I understand that the ESRI and Department of Finance are completing a more comprehensive assessment of the impact of Brexit on Ireland and these results are expected to be published later in March. I suspect that the jobs figure to which the Deputy refers is based on preliminary analysis undertaken by the ESRI and the Department of Finance which takes account of recently published UK impact assessments. However, I should point out that the analysis does not suggest that 55,000 jobs will be lost, but rather that employment growth will be slower than otherwise would be the case in the absence of Brexit. Nevertheless, and reflecting our still growing economy, total employment is expected to increase by around 178,000 by 2023.
In February 2018, my Department published the Copenhagen Economics report which examined the strategic implications arising for Ireland from changing EU-UK trading relations. While all scenarios examined produce a result that is less favourable than a non-Brexit scenario, the Irish economy is still expected to record strong and positive growth out to 2030. This report also highlighted a range of employment challenges, with employment shifts occurring from vulnerable agricultural and traditional manufacturing sectors towards a range of services sectors likely to experience job growth. The analysis also highlighted the disproportionate impact of Brexit on the regions.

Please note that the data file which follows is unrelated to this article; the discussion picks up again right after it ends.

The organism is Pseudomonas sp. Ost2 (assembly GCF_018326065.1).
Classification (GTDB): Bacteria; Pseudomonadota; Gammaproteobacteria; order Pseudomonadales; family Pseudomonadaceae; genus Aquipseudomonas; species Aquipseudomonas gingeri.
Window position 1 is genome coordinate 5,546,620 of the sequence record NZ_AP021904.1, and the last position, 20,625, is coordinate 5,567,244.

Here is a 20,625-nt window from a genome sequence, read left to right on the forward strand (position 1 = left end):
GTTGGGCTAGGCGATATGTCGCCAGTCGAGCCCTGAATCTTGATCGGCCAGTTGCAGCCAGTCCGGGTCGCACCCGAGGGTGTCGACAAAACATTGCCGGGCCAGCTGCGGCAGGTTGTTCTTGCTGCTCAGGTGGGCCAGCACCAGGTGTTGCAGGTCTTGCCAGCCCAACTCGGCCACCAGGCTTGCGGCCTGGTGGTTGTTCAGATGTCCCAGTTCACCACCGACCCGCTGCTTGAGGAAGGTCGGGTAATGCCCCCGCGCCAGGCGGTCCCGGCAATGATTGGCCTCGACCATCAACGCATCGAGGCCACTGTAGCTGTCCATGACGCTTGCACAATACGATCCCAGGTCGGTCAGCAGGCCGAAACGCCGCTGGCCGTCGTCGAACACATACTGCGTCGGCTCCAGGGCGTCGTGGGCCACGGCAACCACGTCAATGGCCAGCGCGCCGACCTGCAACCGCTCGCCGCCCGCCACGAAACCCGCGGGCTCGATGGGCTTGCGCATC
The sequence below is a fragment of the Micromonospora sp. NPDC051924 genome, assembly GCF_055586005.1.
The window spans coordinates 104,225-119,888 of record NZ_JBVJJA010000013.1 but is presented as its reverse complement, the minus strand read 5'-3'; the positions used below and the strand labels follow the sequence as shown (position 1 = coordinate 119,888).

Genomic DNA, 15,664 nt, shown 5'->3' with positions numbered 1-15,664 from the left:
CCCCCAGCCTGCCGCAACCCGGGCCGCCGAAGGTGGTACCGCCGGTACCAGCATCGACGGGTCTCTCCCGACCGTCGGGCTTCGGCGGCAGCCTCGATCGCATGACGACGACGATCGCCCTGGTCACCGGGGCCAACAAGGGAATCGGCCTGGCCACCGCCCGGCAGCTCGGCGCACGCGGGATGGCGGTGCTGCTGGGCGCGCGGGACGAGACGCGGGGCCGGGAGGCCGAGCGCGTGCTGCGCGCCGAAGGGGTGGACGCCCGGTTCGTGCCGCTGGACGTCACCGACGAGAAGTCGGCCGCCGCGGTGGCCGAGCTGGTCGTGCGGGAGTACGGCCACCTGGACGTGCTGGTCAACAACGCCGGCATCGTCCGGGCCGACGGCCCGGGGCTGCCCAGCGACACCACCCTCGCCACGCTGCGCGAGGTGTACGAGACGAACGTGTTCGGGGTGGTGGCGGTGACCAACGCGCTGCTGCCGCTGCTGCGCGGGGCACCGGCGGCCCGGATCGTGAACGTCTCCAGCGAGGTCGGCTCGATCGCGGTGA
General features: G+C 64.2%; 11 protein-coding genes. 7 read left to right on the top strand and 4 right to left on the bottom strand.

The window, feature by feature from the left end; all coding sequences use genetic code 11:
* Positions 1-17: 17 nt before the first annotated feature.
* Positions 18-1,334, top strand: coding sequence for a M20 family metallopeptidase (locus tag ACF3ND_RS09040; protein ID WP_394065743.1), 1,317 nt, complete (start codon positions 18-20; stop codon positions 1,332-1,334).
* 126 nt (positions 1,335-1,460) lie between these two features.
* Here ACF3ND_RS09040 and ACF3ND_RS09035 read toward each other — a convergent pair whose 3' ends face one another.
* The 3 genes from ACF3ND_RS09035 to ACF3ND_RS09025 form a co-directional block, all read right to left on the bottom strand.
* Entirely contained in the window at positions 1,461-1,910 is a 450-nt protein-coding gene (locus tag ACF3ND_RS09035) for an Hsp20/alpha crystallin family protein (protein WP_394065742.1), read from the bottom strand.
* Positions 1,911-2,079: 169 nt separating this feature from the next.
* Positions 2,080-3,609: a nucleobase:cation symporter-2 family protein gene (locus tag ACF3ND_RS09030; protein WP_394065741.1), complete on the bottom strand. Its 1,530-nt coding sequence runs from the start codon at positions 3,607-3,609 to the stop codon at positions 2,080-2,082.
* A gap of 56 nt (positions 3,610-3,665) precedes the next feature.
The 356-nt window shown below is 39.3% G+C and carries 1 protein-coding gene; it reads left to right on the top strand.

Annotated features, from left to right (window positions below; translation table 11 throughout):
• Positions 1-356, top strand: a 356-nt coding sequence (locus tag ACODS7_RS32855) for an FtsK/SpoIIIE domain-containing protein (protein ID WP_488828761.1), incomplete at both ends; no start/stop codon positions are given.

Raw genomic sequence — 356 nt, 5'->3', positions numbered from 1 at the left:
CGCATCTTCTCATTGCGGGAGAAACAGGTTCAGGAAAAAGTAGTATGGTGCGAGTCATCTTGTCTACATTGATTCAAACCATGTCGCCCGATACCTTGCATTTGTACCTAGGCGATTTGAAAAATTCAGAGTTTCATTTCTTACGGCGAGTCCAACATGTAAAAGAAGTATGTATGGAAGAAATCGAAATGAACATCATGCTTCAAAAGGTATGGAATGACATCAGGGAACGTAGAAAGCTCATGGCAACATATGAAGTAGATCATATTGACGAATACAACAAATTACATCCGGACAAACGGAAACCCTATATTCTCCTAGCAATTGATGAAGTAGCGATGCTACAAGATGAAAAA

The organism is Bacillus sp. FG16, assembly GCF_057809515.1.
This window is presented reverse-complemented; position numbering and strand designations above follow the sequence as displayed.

This analysis was conducted on the basis of no policy change, that is, if no mitigation measures were taken by Government or by firms. In reality, of course, extensive work to prepare for the UK’s exit, including for a hard Brexit scenario, has been undertaken in my Department, across Government and throughout the enterprise sector. Over the course of the last three budgets I have introduced through the enterprise agencies an extensive suite of enterprise supports to assist firms to meet the challenges presented by Brexit. They range from liquidity support through short-term and long-term loans, to restructuring aid for businesses in severe operating difficulties. The majority of enterprise supports are open to all companies, including SMEs, and not just those that are clients of the enterprise agencies.